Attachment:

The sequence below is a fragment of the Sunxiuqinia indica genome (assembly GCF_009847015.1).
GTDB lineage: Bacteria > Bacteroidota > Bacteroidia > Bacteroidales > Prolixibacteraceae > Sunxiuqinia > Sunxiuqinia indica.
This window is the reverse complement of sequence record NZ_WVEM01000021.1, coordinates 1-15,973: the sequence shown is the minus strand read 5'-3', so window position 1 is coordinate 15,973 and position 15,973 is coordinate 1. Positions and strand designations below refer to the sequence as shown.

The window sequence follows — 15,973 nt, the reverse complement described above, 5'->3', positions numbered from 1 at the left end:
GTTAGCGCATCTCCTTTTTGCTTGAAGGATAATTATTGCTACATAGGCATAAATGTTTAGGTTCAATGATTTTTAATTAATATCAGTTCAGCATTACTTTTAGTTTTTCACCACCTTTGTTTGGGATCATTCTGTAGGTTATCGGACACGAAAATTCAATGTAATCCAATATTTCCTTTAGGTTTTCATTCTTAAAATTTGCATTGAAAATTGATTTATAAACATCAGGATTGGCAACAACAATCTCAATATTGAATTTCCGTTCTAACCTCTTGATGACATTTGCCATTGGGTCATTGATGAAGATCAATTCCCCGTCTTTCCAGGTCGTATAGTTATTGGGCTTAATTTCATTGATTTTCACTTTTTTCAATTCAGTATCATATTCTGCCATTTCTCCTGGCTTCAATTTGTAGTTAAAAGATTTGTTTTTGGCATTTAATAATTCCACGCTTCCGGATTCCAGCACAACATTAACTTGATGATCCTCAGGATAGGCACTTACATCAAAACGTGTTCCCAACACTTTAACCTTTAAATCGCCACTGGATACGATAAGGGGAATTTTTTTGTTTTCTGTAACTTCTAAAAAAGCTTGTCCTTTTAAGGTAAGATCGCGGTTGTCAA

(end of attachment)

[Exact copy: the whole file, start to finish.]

The sequence below is a fragment of the Sunxiuqinia indica genome (assembly GCF_009847015.1).
GTDB lineage: Bacteria > Bacteroidota > Bacteroidia > Bacteroidales > Prolixibacteraceae > Sunxiuqinia > Sunxiuqinia indica.
This window is the reverse complement of sequence record NZ_WVEM01000021.1, coordinates 1-15,973: the sequence shown is the minus strand read 5'-3', so window position 1 is coordinate 15,973 and position 15,973 is coordinate 1. Positions and strand designations below refer to the sequence as shown.

The window sequence follows — 15,973 nt, the reverse complement described above, 5'->3', positions numbered from 1 at the left end:
GTTAGCGCATCTCCTTTTTGCTTGAAGGATAATTATTGCTACATAGGCATAAATGTTTAGGTTCAATGATTTTTAATTAATATCAGTTCAGCATTACTTTTAGTTTTTCACCACCTTTGTTTGGGATCATTCTGTAGGTTATCGGACACGAAAATTCAATGTAATCCAATATTTCCTTTAGGTTTTCATTCTTAAAATTTGCATTGAAAATTGATTTATAAACATCAGGATTGGCAACAACAATCTCAATATTGAATTTCCGTTCTAACCTCTTGATGACATTTGCCATTGGGTCATTGATGAAGATCAATTCCCCGTCTTTCCAGGTCGTATAGTTATTGGGCTTAATTTCATTGATTTTCACTTTTTTCAATTCAGTATCATATTCTGCCATTTCTCCTGGCTTCAATTTGTAGTTAAAAGATTTGTTTTTGGCATTTAATAATTCCACGCTTCCGGATTCCAGCACAACATTAACTTGATGATCCTCAGGATAGGCACTTACATCAAAACGTGTTCCCAACACTTTAACCTTTAAATCGCCACTGGATACGATAAGGGGAATTTTTTTGTTTTCTGTAACTTCTAAAAAAGCTTGTCCTTTTAAGGTAAGATCGCGGTTGTCAA